Boston Tech Watch: MassChallenge Awards, Startup Funding, & Layoffs

Hard to believe it’s already November. As we get ready to turn the clocks back an hour on Sunday, let’s take a look back at some recent tech news in the Boston area:

—At a swanky gala event on Wednesday night, MassChallenge and its partners awarded $1.5 million in grants and prizes to 16 of the 128 startups that went through its summer accelerator in Boston. The three biggest winners each took home $100,000: TellusLabs, a local firm that turns satellite images and other data about the Earth into useful insights for customers; Adhesys Medical, a Texas-based company developing polyurethane-based surgical glues for sealing wounds; and EYL, a Korean company that provides cybersecurity for connected devices.

A full list of winners can be found here.

—CollegeVine said it closed a $3.1 million Series A funding round led by Morningside Technology Ventures; University Ventures also contributed. Cambridge, MA-based CollegeVine connects high school students with college student mentors who help them with the college application process. CollegeVine, formerly known as Admissions Hero, was incubated at the Harvard Innovation Lab.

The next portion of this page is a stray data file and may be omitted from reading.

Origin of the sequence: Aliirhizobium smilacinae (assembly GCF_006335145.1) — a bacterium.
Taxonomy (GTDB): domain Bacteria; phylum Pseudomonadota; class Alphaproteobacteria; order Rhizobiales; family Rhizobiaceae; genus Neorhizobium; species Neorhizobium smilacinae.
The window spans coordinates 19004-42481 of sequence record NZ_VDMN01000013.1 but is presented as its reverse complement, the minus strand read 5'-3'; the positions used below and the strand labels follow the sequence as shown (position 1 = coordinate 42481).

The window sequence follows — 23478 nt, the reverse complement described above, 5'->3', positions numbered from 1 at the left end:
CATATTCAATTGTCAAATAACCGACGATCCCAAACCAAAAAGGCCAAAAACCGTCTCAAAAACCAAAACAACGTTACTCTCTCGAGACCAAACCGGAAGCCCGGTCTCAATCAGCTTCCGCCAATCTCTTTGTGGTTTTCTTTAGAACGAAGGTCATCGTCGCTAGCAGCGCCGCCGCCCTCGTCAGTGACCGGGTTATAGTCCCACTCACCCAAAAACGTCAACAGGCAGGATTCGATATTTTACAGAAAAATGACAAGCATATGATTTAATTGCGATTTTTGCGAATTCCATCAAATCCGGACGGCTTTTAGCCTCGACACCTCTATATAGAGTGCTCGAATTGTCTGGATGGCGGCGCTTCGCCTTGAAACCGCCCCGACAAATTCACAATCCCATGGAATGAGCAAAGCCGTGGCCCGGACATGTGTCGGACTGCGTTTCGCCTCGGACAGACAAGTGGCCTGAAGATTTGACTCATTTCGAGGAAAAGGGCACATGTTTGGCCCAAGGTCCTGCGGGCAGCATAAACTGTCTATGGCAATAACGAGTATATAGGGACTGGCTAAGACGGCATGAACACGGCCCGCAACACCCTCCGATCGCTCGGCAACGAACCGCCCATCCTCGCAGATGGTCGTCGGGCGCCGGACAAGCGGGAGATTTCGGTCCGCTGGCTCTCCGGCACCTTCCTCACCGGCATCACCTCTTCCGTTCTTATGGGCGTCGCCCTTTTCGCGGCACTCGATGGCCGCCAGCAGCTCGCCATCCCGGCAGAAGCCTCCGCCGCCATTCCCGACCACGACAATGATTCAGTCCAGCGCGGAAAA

—Wakefield, MA-based industrial robotics firm Persimmon Technologies raised $3 million from investors, according to an SEC filing.

—MedMinder raised $1.35 million from investors, an SEC filing shows. The Needham, MA-based company sells pill dispensers that provide audio and visual alerts when it’s time for users to take their medications, and allow the user to press a button to call for emergency medical help, among other features.

—Finally, a pair of local tech companies disclosed a round of layoffs. Watertown, MA-based Athenahealth (NASDAQ: ATHN) cut 102 jobs in San Francisco and about 40 people in Atlanta as part of a restructuring of its research and development operations, the Boston Business Journal reported. That represents less than 3 percent of its workforce. At the same time, the healthtech firm plans to hire more people at its headquarters and at offices in Austin, TX, and India.

Meanwhile, NutraClick, a seller of nutritional supplements and beauty products, let go 25 percent of its Boston staff, or about 30 people, BostInno reported. NutraClick CEO and co-founder Daniel Wallace told BostInno the cuts weren’t related to a recent settlement with the Federal Trade Commission over alleged deceptive marketing tactics.

Jeff Engel is a senior editor at Xconomy. Email: jengel@xconomy.com Follow @JeffEngelXcon

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